Timothy and Mavra
The holy and glorious martyrs Timothy and Mavra (or Maura) were a newly-married Christian couple who suffered martyrdom in the year 286, under Arianos, the pagan governor of Thebaid, during the reign of Diocletian, in Thebes, Egypt. The Church celebrates their feast day on May 3.
Life and martyrdom
Under some accounts Timothy was a priest of the Church, but in most he was a reader. He was married to Mavra, a devout Christian woman from a very pious Christian family. Timothy was known for his great piety and knowledge of the Holy Scriptures. Many times at night after the day's work, villagers would gather around Timothy where he would read to them from the Scriptures.
After only 20 days of marriage, Timothy was summoned to the pagan governor Arianos, to be brought to trial for his Christian teaching and missionary work. At first, he was asked to surrender all of his sacred books in order for them to be destroyed. Timothy refused, for he knew their value and power. "If a father who loves his children," he said, "and who obeys the natural law does not deliver up to death his fleshly children, how can I give over my spiritual children, the sacred books, into your polluted hands?" He was punished harshly and inhumanely for his courage but he regarded the tortures as honors, since they would bring him eternal bliss. The governor commanded that Timothy be pierced through the ears with iron rods, so that the pupils of his eyes leapt out with the pain. He was also hanged by his feet and his mouth was stuffed with wood. His wife also was cruelly tortured after she was asked to use her "womanly gifts" to persuade her husband to deny Christ. Instead, she gave Timothy strength and encouragement during his suffering. This enraged Arianos even more and he began to think of even more barbaric tortures. Mavra's hair was pulled out and her fingers were cut off. As she was being tortured, she prayed for her tormentors. She was then put in a cauldron of boiling water which did not affect her.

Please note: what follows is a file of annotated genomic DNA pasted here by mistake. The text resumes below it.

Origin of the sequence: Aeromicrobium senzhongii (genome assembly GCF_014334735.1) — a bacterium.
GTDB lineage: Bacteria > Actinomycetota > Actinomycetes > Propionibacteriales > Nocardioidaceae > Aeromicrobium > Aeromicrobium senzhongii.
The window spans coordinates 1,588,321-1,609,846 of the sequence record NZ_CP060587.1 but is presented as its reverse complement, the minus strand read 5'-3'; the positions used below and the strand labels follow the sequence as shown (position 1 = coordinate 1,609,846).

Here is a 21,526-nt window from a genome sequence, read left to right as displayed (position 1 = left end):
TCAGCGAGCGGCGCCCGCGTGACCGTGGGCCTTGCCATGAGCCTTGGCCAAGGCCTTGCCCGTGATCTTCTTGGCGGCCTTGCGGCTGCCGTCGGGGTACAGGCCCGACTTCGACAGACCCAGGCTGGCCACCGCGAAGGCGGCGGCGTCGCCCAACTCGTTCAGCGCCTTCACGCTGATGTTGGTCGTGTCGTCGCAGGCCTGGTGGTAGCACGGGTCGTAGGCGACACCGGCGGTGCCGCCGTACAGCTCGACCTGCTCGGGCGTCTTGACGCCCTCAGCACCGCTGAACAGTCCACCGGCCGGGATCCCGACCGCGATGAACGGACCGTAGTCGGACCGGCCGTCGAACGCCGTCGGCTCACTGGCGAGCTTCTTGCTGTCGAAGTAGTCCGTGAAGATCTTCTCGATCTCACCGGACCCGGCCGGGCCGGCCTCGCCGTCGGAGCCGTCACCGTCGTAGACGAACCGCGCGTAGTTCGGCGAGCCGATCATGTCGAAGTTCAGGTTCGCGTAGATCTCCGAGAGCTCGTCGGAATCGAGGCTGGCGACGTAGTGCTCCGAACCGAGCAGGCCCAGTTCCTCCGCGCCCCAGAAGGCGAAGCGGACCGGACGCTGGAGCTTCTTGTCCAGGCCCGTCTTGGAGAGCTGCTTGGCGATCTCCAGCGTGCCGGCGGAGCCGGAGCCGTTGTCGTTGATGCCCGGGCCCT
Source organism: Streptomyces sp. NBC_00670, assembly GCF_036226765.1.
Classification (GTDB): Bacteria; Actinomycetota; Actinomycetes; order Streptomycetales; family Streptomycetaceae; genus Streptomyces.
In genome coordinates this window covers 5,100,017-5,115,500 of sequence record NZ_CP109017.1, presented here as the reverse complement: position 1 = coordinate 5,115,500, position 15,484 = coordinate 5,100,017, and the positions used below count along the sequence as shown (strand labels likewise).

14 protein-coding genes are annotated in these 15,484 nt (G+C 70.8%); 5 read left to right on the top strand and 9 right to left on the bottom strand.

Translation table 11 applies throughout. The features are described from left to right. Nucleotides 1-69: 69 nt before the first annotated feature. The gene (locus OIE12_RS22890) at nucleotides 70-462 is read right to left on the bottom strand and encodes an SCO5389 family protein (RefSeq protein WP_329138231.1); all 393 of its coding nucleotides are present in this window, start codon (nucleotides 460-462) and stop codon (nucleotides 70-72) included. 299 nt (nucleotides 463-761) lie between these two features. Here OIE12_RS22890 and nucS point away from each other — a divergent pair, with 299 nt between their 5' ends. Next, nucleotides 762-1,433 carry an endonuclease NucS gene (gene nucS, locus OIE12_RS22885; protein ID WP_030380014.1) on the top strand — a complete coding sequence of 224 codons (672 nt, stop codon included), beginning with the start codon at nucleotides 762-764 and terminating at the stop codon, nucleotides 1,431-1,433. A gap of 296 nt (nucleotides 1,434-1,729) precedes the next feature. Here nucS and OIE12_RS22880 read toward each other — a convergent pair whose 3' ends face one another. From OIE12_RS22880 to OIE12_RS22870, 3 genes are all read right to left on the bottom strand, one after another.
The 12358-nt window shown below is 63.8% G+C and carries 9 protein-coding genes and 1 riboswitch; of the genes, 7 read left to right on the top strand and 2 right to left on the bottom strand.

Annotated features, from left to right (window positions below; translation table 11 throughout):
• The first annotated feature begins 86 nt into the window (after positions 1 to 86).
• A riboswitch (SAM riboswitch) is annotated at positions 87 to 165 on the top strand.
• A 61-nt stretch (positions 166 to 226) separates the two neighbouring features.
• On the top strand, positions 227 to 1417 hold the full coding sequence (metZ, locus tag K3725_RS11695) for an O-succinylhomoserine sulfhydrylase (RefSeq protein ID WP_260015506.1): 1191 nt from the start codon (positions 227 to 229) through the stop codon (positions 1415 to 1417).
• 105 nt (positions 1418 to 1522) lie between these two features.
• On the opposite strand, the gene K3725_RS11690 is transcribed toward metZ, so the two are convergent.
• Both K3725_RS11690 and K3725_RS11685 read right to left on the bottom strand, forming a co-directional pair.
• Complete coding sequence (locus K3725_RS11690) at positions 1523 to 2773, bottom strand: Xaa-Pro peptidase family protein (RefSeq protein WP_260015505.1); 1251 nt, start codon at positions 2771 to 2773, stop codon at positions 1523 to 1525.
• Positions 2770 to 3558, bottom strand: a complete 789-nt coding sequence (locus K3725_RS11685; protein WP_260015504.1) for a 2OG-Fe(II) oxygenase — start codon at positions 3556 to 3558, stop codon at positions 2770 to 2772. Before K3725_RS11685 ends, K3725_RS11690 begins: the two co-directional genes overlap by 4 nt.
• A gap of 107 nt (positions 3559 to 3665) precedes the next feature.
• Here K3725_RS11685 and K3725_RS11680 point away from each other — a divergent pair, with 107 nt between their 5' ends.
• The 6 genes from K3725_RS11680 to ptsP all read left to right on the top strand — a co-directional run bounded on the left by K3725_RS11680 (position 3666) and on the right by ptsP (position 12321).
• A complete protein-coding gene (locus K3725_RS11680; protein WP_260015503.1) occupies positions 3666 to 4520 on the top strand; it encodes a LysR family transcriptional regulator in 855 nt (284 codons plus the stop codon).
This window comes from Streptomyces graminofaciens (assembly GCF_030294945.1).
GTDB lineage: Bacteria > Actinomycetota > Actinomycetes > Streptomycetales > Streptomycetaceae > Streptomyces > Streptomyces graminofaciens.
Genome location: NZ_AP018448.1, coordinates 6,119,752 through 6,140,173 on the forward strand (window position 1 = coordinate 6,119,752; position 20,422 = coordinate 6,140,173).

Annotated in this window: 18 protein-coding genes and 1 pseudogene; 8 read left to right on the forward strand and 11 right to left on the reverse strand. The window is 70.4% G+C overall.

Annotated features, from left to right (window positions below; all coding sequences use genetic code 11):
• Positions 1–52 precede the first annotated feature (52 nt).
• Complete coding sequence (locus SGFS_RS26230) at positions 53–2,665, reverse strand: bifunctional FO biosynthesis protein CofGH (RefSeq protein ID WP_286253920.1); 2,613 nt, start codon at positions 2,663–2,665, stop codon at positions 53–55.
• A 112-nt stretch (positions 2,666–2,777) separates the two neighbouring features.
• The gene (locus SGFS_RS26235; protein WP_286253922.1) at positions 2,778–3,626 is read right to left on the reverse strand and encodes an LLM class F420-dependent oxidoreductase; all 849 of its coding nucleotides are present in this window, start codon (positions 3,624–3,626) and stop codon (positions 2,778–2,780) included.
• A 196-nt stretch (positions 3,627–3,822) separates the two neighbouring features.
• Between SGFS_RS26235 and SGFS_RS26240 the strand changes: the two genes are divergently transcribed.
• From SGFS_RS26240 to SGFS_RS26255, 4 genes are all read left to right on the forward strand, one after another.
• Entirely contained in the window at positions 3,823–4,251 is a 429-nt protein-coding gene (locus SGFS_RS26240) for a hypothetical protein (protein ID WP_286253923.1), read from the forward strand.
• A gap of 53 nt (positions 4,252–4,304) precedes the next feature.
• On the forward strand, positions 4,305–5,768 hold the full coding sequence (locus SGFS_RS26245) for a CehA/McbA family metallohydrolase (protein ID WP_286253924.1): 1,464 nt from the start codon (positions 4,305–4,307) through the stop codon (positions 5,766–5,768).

During all of these tortures, the saints both saw visions of angels which comforted them. As they were both led to their death by crucifixion, they both kissed their crosses on which they were to be martyred. Nailed to their crosses facing each other, each comforted the other for nine days as they hung. After nine days of hanging on their crosses glorifying the Lord, these newlyweds gave up their souls and entered eternal life. They beheld a vision of angels pointing to thrones in heaven next to Jesus Christ waiting for them.
Miraculously, the heartless Arianos later repented, became a Christian, and was martyred for Christ. The church celebrates his feast day on December 14.
St. Mavra's church
A church dedicated to St. Mavra can be found on the island of Zakynthos, Greece. St. Mavra's miracle-working icon is located there. The icon was originally from Egypt. In Zakynthos, a shepherd had found the icon in a small ravine when he saw a bright light emanating from the area. Three times he took the icon with great reverence back to his village but each time it would miraculously return to the spot where he had found it. It was determined that it should be left there and a church should be built on that spot, where it still stands today (the village of Maherado).
The present church was rebuilt in 1631 after a great earthquake destroyed most of the original church. In 1953 another great earthquake damaged the church, but it was rebuilt by the devout Christians of the island. Along with the feast day on May 3, the island of Zakynthos also celebrates another feast for the saints on the Sunday after Pentecost.